Hometown: Spanish Fork, UT
High School: Maple Mountain
Hall’s creative, dynamic, and explosive skill set makes him a potential top 100 selection, but he needs to prove he can remain healthy for a full season and show improvement in the mental areas of playing quarterback.
Hall’s leadership is legendary among his teammates and coaches. He lives up to his age as a mature prospect, on and off the field, who carries the torch for BYU through thick and thin. Aside from the injuries, Hall is a dynamic and explosive quarterback. His mobility and speed lead to big runs, but he primarily focuses on extending plays and working to find wide receivers downfield. Very few quarterbacks in the 2023 class can match Hall’s ability to extend plays and create something from nothing. Sometimes these plays backfire as Hall waits too long to give up on the play and takes a nasty hit. Someone with his injury history needs to be mindful of the number of hits he’s taking. The BYU quarterback is a tough player, but teams will want to see his medicals during the pre-draft process. Hall’s baseball arm allows him to drive the ball with velocity, and he has the strength to make plays downfield. However, he lacks the elite arm talent to connect on every deep throw. Hall is a very creative quarterback who varies his throwing angles, launches off-platform, and completes passes on the run. He remains poised in the pocket and keeps his eyes downfield as long as possible before looking to scramble. Hall’s touch on throws is inconsistent, but he’s layered some beautiful passes to receivers between defenders and dropped the ball into tight windows downfield. Hall still needs to refine his pre-snap and post-snap processing, especially with an eye toward processing speed. There were occasional overthrows on Hall’s tape where he appears to throw to general space instead of a precise location. Cleaning up his footwork and unlocking a smoother, full-body throwing motion should clean up some of his accuracy issues. Hall needs to throw with more anticipation and manipulate defenses with his eyes more often instead of locking onto routes. The comfort afforded to him by BYU’s offensive line likely won’t translate to the next level. He’ll need to get the ball out quicker in the NFL. More experience will naturally help Hall refine his processing.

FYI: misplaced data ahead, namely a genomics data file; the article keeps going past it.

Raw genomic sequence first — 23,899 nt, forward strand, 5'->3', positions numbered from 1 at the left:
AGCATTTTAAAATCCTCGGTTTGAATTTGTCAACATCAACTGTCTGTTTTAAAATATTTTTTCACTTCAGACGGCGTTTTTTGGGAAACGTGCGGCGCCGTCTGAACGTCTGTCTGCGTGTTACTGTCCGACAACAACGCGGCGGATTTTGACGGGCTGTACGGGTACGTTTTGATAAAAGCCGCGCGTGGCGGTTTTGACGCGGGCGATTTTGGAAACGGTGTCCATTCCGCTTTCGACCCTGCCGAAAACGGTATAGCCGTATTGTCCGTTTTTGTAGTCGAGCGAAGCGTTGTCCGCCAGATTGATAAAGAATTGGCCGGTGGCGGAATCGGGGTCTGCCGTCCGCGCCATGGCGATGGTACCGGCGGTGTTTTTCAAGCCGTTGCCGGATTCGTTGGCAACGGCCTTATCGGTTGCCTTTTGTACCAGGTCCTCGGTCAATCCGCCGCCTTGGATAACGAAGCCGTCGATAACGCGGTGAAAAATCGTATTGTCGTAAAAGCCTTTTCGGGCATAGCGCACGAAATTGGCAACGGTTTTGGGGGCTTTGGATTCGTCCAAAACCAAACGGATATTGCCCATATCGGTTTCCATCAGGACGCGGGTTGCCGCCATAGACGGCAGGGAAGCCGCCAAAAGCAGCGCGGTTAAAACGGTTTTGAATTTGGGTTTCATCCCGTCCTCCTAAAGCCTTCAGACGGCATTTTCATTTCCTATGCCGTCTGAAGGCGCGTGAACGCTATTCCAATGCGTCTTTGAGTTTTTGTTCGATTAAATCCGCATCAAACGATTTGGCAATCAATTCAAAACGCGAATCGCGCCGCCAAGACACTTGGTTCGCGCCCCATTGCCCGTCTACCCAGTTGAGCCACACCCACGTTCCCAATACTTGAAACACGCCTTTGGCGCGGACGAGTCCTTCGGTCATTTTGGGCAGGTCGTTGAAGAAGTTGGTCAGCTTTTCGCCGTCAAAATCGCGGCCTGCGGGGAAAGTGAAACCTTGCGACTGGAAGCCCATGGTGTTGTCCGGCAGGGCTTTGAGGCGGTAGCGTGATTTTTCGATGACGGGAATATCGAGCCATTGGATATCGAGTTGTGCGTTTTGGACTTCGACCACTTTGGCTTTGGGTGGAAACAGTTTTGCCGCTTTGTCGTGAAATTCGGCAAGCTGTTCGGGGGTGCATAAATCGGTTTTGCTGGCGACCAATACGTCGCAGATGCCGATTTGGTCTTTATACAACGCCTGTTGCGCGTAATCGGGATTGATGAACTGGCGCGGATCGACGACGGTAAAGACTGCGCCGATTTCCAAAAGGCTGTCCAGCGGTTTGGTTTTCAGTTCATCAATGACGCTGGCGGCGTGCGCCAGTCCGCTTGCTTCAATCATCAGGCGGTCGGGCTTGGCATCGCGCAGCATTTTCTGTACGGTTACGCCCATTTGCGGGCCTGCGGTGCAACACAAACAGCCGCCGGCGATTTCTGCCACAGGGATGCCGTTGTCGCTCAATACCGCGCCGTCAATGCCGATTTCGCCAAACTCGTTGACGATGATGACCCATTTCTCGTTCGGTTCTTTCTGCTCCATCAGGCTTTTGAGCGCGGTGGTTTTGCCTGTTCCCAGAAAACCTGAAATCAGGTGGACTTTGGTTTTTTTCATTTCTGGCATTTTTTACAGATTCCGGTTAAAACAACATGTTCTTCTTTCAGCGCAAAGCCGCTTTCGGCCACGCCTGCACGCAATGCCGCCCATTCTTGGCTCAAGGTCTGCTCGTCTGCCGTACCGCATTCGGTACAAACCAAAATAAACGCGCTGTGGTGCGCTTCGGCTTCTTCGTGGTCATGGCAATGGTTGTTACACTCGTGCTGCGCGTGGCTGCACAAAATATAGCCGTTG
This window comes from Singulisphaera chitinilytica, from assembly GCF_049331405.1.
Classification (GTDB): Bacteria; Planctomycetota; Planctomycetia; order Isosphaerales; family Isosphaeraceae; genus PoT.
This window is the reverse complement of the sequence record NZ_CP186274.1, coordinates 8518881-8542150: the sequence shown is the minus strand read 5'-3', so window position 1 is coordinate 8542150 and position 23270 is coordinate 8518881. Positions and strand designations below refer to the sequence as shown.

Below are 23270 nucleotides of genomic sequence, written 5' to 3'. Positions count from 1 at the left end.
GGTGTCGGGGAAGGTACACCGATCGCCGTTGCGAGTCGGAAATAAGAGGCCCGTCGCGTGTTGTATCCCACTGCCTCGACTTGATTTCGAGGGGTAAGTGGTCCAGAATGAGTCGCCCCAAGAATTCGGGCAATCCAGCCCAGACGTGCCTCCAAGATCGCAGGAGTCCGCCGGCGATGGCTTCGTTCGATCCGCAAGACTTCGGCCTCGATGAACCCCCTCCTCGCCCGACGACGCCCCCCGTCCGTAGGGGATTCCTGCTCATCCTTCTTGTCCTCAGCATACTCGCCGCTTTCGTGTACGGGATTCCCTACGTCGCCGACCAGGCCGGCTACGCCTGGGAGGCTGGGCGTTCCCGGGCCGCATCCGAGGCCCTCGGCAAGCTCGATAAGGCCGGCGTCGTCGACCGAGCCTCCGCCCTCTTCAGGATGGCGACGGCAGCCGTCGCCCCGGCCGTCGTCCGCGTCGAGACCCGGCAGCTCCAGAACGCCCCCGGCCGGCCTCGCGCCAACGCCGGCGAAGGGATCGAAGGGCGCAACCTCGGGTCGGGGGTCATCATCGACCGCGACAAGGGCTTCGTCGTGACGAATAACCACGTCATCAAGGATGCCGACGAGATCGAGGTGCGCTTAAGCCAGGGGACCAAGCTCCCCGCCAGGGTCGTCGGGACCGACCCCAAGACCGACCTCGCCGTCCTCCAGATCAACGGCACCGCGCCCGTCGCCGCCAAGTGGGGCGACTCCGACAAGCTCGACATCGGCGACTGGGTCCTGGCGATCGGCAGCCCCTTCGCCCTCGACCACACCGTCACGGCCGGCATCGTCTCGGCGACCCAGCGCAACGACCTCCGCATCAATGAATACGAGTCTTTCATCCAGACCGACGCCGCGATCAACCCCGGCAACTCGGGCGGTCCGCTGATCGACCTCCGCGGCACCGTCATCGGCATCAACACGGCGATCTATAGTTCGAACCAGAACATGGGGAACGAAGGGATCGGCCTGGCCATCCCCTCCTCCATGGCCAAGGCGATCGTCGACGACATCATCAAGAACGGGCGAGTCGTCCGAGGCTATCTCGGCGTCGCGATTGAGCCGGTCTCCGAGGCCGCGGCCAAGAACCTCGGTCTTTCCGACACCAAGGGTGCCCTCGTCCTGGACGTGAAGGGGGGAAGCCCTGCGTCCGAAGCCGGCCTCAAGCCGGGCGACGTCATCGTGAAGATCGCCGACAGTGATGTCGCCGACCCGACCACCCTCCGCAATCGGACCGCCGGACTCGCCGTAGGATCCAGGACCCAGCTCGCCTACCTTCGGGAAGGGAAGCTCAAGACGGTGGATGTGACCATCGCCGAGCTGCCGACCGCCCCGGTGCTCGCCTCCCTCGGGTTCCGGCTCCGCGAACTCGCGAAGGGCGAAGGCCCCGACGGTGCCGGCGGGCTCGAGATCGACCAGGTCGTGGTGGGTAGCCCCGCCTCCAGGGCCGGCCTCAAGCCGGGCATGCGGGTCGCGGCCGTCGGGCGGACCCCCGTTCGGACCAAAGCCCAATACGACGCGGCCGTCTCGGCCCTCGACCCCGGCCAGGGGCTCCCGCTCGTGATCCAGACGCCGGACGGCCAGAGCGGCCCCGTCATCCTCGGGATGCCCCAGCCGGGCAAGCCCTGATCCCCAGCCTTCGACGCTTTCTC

“When things are not going our way, and it seems like the game is a little out of reach, I look at Jaren [Hall], and he’s calm. He’s cool, calm, and collected and has all the confidence that we’re going to win the game when our backs are against the wall.” -- BYU running back Lopini Katoa on QB Jaren Hall
Hall was a three-star recruit from Maple Mountain High School in Spanish Fork, Utah in the class of 2016. He was the No. 722 recruit according to 247Sports Composite board and No. 601 for On3.com. Hall was an unranked three-star recruit for Rivals. He was an unranked three-star recruit for ESPN with a 77 grade out of 100. In high school, Hall amassed 5,109 passing yards and 52 touchdowns. His father (Kalin) played running back at BYU (1992-93), his mother (Hollie) was a gymnast at BYU (1993), and his brother (KJ) also played running back at BYU (2015-17). Hall is married to former Utah Valley soccer player Breanna McCarter (2014-18). They have a daughter (Jayda), who was born in 2021. Hall played on the BYU baseball team in 2019 and 2020 as an outfielder and also participated in varsity basketball in high school. He served in the California Roseville mission. Hall has an injury history that includes two concussions in 2019, a hip injury in 2020, and cracked ribs and a foot injury in 2021. He was recognized as the 2021 Independent Quarterback of the Year and a 2021 First-Team All-Independent selection by Pro Football Network.